If you’re planning to drive south on Interstate 35 toward Gardner in the early weekday hours, law enforcement and county officials have a message for you: Look out for cars on the shoulder at the Gardner Road exit.
And if you work at the nearby logistics park there’s a message for you, too: Please, please drive a little farther and get off at the Homestead Lane exit.
While rapid growth at the Logistics Park Kansas City has been warmly welcomed, the area hasn’t gotten off without some growing pains. Currently, officials are trying to work out what to do about traffic congestion at the Gardner Road exit that reaches dangerous levels during the 6:30 to 7 a.m. period, especially on Wednesdays. That is the time Amazon and Jet.com workers are all trying to get to their jobs.
The problem is the configuration of the Gardner Road interchange, said Gardner Mayor Chris Morrow. The interchange, deemed functionally obsolete by the Mid-America Regional Council, is too small, for one thing.
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Add to that the fact that people exiting are trying to make a quick right onto a crowded two-lane and then a quick left onto another small road, 191st Street, and you have the makings of a big problem. The long waits for that left turn delay incoming traffic until it backs up down the exit ramp and even along the Interstate shoulder.
The problem was particularly acute during the holiday season, when as many as 200 cars could be seen lining the highway, officials said.
It’s that line of stopped cars and the highway-speed approaching traffic that most concerns Sheriff Calvin Hayden. There have been accidents, including one that involved an off-uty sheriff’s deputy, he said.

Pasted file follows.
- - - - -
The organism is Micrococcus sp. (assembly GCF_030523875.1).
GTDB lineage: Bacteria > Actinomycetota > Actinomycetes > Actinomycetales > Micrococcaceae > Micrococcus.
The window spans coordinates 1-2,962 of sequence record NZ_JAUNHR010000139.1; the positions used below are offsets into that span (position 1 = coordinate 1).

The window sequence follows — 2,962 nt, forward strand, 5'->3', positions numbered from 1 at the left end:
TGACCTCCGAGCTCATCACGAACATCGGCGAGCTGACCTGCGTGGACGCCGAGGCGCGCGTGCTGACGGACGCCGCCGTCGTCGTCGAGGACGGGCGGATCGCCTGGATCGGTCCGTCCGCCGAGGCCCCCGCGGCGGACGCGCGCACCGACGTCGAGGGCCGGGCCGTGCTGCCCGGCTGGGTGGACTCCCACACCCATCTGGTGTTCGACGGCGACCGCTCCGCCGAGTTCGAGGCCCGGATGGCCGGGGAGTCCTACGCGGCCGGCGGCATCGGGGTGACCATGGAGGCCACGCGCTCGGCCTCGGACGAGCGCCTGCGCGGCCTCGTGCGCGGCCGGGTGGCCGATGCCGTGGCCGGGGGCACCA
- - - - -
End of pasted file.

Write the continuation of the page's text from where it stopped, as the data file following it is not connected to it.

“The exit ramp is the most dangerous part because of the high speed,” of oncoming traffic, Hayden said. “Thank God we haven’t had a fatality out there. But there’s a strong possibility.”
The Gardner Road exit, estimated to be about 50 years old, was never intended as the main way for people to get to the Logistics Park. For that, local and state highway officials built a new Homestead Lane intersection that can accommodate truck traffic and has an efficient diverging diamond design, Morrow said.
But Gardner Road is the first exit for people approaching from the metro area. And since there is a way to access the park via 191st Street, people are using it as a shortcut.
The area has experienced huge growth since the opening of the BNSF Intermodal freight facility, but the Gardner Road exit ramp issue became most acute once Amazon and Jet.com opened up, he said.
Now city and county officials are trying to work out what to do. County Commissioner Mike Brown met with Gardner and Edgerton city and law enforcement officials to discuss approaches to the problem. Their options will probably be some combination of stepped-up enforcement and new signage. There’s already a portable lighted sign urging people to use the Homestead exit.
Building a new Gardner Road interchange would be up to the Kansas Highway Department, which is already strapped for funds, Brown said. But KDOT may be brought into the conversation eventually, as local authorities try other things, he said.
Morrow said he hopes the state can make the interchange a priority, given the profound safety problem at the exit ramp.
Edgerton Mayor Donald Roberts said he appreciates the benefits of the Logistics Park, which has created 3,000 new jobs in Edgerton since 2013. He’d like to see more signs directing logistics workers onto more efficient routes.